Tantalized by the tropics since Adam Troy set sail on the Kon Tiki in James A. Michener’s “Adventures in Paradise,” she traveled to tropical destinations such as Hawaii, Florida, the Caribbean, Mexico, and Asia Pacific. Eventually, she moved to Florida where she wrote and secured representation for Real Women Wear Red. She also wrote for Walt Disney World and the Orlando Sentinel.
After living in Las Vegas for a few years, Kathy, her husband, and their three Burmese cats have moved back to Florida and are now living halfway between Walt Disney World and the beach in Central Florida.
Her latest book is Letters on Balboa Island.
Visit her on the web at www.KathyHolmes.net.
About Letters on Balboa Island
When Rosalie sends a Dear John letter to the one serving in the Korean War to marry the one back home, she begins a life of secrets and regrets. Years later, when letters surface on Balboa Island, she realizes she may have chosen the wrong man. So when fate gives her the chance to make a different choice, will she? Or has she lived a life of lies for too long?
Q: Welcome to Beyond the Books, Kathy. Can we start out by telling us whether you are published for the first time or are you multi-published?
I am multi-published.
Q: When you were published for the first time, which route did you go – mainstream, small press, vanity published or self-published and why or how did you choose this route?
My first published novel, Real Women Wear Red, acquired an agent. And when the chick lit market turned about then, I was offered a contract by a digital first publisher. But I turned it down and published it myself because I wanted to see it in print, and I wanted to have more control over it.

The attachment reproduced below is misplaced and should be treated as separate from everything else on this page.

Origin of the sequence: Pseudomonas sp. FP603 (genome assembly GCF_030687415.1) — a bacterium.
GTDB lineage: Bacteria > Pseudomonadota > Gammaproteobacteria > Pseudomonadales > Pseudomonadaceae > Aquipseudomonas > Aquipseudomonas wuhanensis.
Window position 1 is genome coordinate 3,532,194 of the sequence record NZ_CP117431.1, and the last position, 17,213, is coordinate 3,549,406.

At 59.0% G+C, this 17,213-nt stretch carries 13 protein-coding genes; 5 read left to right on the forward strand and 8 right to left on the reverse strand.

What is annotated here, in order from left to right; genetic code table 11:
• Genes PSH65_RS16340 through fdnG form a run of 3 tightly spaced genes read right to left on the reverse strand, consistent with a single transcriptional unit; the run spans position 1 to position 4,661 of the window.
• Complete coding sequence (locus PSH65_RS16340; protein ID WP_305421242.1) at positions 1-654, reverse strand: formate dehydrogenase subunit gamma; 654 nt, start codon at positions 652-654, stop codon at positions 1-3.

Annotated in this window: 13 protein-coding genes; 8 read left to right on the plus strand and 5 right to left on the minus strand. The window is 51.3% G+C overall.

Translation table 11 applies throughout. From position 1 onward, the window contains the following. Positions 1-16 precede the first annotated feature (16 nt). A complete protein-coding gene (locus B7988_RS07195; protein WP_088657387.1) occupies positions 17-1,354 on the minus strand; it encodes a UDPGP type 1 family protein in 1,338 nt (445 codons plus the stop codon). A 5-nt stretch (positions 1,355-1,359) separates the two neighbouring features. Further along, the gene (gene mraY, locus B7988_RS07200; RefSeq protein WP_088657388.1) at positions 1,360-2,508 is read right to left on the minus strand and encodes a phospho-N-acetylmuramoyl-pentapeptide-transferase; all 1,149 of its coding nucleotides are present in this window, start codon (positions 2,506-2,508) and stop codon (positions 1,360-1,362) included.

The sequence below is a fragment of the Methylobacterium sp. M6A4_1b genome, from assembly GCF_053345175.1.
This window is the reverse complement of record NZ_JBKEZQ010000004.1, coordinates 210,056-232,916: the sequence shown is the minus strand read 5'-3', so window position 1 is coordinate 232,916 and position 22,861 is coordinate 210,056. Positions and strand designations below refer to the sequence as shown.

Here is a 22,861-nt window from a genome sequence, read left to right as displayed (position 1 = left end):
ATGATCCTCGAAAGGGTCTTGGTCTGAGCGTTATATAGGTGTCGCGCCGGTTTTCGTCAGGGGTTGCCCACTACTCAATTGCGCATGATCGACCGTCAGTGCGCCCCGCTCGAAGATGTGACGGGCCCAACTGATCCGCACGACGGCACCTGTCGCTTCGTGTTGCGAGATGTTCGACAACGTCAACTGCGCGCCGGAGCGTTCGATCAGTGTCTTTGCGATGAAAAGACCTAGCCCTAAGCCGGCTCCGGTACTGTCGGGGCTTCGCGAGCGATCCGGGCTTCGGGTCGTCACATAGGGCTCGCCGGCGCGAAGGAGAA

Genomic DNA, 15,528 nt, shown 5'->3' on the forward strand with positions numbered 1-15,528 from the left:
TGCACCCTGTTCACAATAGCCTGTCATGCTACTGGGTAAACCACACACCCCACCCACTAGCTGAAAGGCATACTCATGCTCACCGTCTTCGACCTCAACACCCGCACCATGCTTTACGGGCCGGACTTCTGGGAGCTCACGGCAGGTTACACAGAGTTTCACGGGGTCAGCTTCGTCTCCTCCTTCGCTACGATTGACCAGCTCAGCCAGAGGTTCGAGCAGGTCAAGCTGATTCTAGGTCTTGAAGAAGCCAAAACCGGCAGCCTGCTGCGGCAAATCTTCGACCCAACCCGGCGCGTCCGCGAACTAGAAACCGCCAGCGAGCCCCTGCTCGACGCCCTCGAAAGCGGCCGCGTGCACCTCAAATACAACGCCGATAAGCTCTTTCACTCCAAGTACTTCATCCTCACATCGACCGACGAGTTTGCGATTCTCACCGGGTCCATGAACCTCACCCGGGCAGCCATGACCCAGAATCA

So, as an experiment, I published with a digital first publisher for my second novel, The Tom Jones Club.
Q: How long did it take you to get published once you signed the contract?
For The Tom Jones Club, from the time I signed the contract, it took about six months until my publish date – first in electronic format and two months later for print.
Q: How did it make you feel to become published for the first time and how did you celebrate?
It was exciting and nerve-wracking. I remember celebrating by walking around Disney World property that first year we lived nearby. It was such a momentous moment on both counts.
Q: What was the first thing you did as for as promotion when you were published for the first time?
Back in 2007, it was writer groups, blogs, and emails. I also received the most amazing review a writer can receive, and I think that helped enormously to sell the book. It was such a gift because the reviewer really got what it was I was trying to accomplish in this book.
Q: Since you’ve been published, how have you grown as a writer and now a published author?
I’ve learned so much about writing and probably because I’ve tried writing in so many genres. Each one taught me something. And it’s great to establish a rhythm by having several published works out there. You don’t obsess over one as much and you just keep writing and keep moving forward.
Q: What has surprised or amazed you about the publishing industry as a whole?
If I’d know how much the publishing industry would be turned upside down when I first started pursuing the goal of becoming a novelist back in 2002, I probably wouldn’t have even started. It was like the dream was demolished, and there have been moments of pure heartbreak. But at the same time, other opportunities have appeared, and it’ll be interesting to see where this all takes me.
Q: What is the most rewarding thing about being a published author?
It’s all about the readers. I love it when a reader says some form of this: “I love ‘Real Women Wear Red’ even the cover speaks to me. I’m for anything to keep Kathy Holmes publishing quality reading.”
Q: Any final words for writers who dream of being published one day?
Learn your craft, read widely, take in what people are saying about writing rules, but also know that many of those rules are styles of the day and can change at a moment’s notice. So listen to your story and tell it the way it needs to be told.